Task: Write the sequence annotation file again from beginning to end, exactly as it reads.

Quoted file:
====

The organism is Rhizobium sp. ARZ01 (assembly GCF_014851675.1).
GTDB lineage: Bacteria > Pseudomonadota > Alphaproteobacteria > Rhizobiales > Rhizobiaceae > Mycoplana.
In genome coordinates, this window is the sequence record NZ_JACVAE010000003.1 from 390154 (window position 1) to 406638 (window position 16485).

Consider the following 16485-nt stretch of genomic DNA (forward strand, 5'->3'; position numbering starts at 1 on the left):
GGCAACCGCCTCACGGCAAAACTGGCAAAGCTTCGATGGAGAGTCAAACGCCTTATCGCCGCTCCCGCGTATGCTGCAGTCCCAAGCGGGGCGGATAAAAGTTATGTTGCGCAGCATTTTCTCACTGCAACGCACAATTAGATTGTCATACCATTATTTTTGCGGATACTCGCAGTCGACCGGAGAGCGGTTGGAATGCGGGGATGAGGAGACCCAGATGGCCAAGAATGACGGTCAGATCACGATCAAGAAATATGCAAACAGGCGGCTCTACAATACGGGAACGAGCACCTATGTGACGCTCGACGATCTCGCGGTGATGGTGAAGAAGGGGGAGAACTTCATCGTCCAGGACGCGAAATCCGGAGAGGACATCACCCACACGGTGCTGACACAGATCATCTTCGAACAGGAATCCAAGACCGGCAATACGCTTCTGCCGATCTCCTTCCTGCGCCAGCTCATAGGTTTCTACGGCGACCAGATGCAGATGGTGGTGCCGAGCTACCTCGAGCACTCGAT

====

The organism is Rhizobium sp. ARZ01 (assembly GCF_014851675.1).
GTDB lineage: Bacteria > Pseudomonadota > Alphaproteobacteria > Rhizobiales > Rhizobiaceae > Mycoplana.
In genome coordinates, this window is the sequence record NZ_JACVAE010000003.1 from 390154 (window position 1) to 406638 (window position 16485).

Consider the following 16485-nt stretch of genomic DNA (forward strand, 5'->3'; position numbering starts at 1 on the left):
GGCAACCGCCTCACGGCAAAACTGGCAAAGCTTCGATGGAGAGTCAAACGCCTTATCGCCGCTCCCGCGTATGCTGCAGTCCCAAGCGGGGCGGATAAAAGTTATGTTGCGCAGCATTTTCTCACTGCAACGCACAATTAGATTGTCATACCATTATTTTTGCGGATACTCGCAGTCGACCGGAGAGCGGTTGGAATGCGGGGATGAGGAGACCCAGATGGCCAAGAATGACGGTCAGATCACGATCAAGAAATATGCAAACAGGCGGCTCTACAATACGGGAACGAGCACCTATGTGACGCTCGACGATCTCGCGGTGATGGTGAAGAAGGGGGAGAACTTCATCGTCCAGGACGCGAAATCCGGAGAGGACATCACCCACACGGTGCTGACACAGATCATCTTCGAACAGGAATCCAAGACCGGCAATACGCTTCTGCCGATCTCCTTCCTGCGCCAGCTCATAGGTTTCTACGGCGACCAGATGCAGATGGTGGTGCCGAGCTACCTCGAGCACTCGAT